We’re All Nobody in Sabina Murray’s novel The Human Zoo, a grim social commentary from the Philippines
The Human Zoo is the seventh book by author, screenwriter and PEN/Faulkner Award winner Sabina Murray. Prior to The Human Zoo, Murray published six books: Valiant Gentlemen (2017), Tales of the New World (2011), Forgery (2008), The Caprices (2007), A Carnivore’s Inquiry (2005) and Slow Burn (Ballantine, 1990). ). Murray is also a member of the fiction faculty at the University of Massachusetts at Amherst and a member of the editorial board of the Amherst College-based literary magazine The Common.
The story begins with Christina “Ting” Klein, a nearly 50-year-old author and Fil Am journalist, who arrives in Manila with two goals: to escape a divorce from her husband in New York and to write a book about Chief Timicheg. of the Bontoc Igorot natives who were displayed in a human zoo in Coney Island, New York.
Ting arrives shortly after the election of President Gumboc who has implemented a violent drug policy, terrorizing the country with extrajudicial executions and the looming threat of martial law. Despite the dangerous political climate, Ting falls easily into his family’s well-to-do life in the mixed-race landowner class; she is driven on her usual route by the family’s chauffeur, Mannie, and served by the family’s maid, Beng, who tries to impersonate the “Downton Abbey” characters.
Between bouts of writer’s block, Ting collects tithes from sharecroppers living on his family’s land, shops, and tourist spots, attends parties with family, friends, and Manileño’s upper crust. Though her life seems inoculated against the horrors of the Gumboc regime (whose violent headlines night after night mostly feature the “faceless people” among the poor), Ting is ever aware that wealth attracts its own kinds of violence and sees that she and her circles might be closer to danger than she thought:
“It was easy to forget that the danger was real, not just news reports, not just calamitous events that happened as a force of nature, and for other people… This is how people were murdered: a motorcycle with a gunman sitting on its back moving alongside a broken down car.
The novel is well written and the language flows easily. Although the story begins slowly, as Ting’s questions build up, the novel accelerates into a high-adrenaline political thriller. Murray captures his protagonist’s character and perspective well, giving Ting a simple, clear journalistic voice, which adds to the tense tone. Where Murray shines is in giving the Philippines a distinct and tangible atmosphere. Right from the start with Ting’s initial arrival at the airport, the sense of place is tactile, even aggressive:
“When the sliding doors released me, it was through a wall of high heat and the faint flicker of fluorescent bulbs in a dark night shot through by headlights. Horns echoed all around as if it were a force of nature.
Equally interesting, if not more so, is where Murray chooses for Ting to exaggerate his journalistic observations. Ting tends to overstate whenever he observes social interactions, explains and assesses the relevance of each scene – noting whenever a gift is appropriately received, when a question is appropriately asked, when the presence of a person is appropriately welcomed (“…we had to see who of merit were present: a member of the cabinet, a judge and the minister of education…”). It gives the impression of an observer aware that she herself is constantly being observed. Does she, with her most intimate monologue, speak to the Pinoy herself, or the mixed-race white American – a question that adds a weight of inevitability to Ting’s fate at the end of the novel.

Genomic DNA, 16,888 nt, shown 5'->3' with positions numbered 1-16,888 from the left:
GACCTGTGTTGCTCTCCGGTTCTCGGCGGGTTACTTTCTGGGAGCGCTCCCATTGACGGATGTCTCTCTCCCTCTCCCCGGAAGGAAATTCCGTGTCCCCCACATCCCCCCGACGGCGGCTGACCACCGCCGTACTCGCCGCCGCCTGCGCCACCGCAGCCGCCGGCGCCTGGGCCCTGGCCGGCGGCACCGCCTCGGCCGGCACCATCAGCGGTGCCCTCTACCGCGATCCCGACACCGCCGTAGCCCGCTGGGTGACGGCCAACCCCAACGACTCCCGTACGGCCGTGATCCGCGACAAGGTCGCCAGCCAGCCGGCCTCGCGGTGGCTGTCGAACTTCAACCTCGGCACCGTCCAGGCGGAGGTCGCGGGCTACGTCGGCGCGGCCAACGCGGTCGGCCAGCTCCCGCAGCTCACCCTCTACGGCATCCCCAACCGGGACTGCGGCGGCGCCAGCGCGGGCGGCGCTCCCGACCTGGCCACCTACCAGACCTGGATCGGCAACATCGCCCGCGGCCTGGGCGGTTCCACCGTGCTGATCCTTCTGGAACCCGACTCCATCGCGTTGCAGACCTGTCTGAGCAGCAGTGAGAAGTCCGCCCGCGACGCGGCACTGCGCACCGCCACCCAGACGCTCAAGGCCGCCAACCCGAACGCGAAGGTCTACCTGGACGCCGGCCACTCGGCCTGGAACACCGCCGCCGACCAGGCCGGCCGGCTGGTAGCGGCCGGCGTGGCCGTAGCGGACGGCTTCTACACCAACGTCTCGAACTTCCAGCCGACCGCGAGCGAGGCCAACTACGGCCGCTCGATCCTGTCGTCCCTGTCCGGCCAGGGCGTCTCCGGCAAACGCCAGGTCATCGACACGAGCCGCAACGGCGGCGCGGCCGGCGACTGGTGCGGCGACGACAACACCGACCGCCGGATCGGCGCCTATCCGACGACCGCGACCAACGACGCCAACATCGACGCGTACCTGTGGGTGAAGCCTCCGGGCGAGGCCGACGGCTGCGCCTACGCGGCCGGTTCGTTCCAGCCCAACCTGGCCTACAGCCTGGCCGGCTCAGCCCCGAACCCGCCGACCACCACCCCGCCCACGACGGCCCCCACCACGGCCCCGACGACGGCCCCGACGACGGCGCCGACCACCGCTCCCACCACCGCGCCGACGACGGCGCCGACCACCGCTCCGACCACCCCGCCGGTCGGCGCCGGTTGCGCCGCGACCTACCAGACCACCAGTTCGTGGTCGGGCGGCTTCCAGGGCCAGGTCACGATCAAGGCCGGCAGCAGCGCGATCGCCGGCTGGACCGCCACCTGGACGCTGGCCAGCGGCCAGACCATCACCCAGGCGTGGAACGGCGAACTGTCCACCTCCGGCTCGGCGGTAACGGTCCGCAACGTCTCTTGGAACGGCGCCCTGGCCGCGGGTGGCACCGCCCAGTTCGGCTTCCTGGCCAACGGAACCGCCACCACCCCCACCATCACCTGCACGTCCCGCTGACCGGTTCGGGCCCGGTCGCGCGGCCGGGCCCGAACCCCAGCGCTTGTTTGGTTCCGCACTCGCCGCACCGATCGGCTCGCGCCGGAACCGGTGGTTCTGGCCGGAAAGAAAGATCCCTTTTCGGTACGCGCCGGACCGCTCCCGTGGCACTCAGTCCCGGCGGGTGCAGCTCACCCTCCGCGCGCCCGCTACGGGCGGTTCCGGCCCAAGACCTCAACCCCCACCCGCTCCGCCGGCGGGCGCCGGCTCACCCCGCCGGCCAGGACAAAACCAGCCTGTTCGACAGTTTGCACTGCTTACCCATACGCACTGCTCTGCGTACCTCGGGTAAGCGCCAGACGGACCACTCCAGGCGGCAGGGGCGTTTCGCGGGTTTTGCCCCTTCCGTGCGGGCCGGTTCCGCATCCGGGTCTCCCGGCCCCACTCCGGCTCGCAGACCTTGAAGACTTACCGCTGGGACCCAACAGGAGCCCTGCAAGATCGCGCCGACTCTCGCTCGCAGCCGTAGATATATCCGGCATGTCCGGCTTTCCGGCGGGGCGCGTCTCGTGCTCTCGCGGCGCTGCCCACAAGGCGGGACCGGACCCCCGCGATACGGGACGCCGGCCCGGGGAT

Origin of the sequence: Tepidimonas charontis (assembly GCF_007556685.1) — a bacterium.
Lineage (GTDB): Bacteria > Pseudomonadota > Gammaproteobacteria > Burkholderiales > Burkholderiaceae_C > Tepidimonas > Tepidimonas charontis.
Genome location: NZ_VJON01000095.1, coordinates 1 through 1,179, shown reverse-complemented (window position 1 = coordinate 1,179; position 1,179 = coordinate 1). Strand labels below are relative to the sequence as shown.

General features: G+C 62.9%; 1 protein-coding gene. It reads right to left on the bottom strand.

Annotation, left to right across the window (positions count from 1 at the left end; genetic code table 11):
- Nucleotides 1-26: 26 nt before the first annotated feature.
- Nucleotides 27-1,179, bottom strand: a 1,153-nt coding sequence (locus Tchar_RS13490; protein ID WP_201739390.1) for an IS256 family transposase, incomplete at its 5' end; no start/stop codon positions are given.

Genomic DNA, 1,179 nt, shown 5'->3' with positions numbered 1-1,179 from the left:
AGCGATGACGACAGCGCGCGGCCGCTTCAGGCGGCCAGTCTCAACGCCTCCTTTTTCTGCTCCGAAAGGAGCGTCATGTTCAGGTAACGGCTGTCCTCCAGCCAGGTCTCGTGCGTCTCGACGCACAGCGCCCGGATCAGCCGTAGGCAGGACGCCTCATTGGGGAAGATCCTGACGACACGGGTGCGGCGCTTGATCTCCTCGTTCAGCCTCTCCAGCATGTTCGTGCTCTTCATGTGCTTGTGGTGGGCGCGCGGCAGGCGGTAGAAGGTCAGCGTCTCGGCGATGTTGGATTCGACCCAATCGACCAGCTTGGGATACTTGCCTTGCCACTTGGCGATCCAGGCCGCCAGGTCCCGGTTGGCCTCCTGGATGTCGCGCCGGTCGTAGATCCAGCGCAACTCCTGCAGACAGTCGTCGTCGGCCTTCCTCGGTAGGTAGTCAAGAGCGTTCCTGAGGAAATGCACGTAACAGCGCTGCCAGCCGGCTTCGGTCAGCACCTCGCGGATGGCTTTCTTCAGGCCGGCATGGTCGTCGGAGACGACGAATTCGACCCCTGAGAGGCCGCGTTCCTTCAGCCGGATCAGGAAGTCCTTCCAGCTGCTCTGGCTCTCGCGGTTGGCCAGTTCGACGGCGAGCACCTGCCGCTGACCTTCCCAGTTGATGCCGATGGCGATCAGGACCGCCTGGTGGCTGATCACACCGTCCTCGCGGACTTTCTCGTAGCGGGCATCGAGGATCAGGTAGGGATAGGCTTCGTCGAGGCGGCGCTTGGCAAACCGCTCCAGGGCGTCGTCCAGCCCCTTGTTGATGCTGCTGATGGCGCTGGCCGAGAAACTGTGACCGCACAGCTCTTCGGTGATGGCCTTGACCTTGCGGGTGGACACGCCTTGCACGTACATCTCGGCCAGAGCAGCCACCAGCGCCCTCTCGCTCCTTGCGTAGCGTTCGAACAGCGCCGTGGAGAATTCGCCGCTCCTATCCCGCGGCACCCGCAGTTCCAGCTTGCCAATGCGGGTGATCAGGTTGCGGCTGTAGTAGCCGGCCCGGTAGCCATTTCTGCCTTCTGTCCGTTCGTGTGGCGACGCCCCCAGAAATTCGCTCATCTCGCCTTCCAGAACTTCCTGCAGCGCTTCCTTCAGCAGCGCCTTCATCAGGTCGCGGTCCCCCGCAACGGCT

Every conflict presented in the book is a matter of ignorance and control: how far can we truly anticipate the actions that will shape our future? Does ignorance really protect us from the consequences? Privilege allows Ting’s family to live in the eye of a storm, seething in a false calm amid devastating danger. Ting and his peers engage in philosophical debates about social policy, often with heated opinions but undeniably remote from the reality that the working classes and poorer people cannot escape. Because of their influence, reach and connections, they view the Philippines as though through the window of a high-rise penthouse: owning the country while being above it all. Under the illusion of this distance, Ting spends his days digging through the library’s archives, ironically searching for passages that might unlock insight into Chief Timicheg’s mind – why he ever agreed to send his tribe to America. , to be held captive in the human zoo:
“Timicheg had not been a prelapsarian savage. He had already served as a mercenary for the Spanish and met several Americans. Although he couldn’t imagine the details of Coney Island, he was a man who had made a deal with a known enemy. He must have been suspicious, worried, but in the end he felt he was doing what was best for him and his tribe.
Didn’t he see that his decision doomed them all?
For readers who enjoy a slow burn of high-octane political historical fiction in the same vein as Madhuri Vijay’s The Far Field, or those looking for dark social commentary from the Philippines that reads like a contemporary version of Noli Me Tángere, The Human by José Rizal Zoo is an urgent vision that is all too real.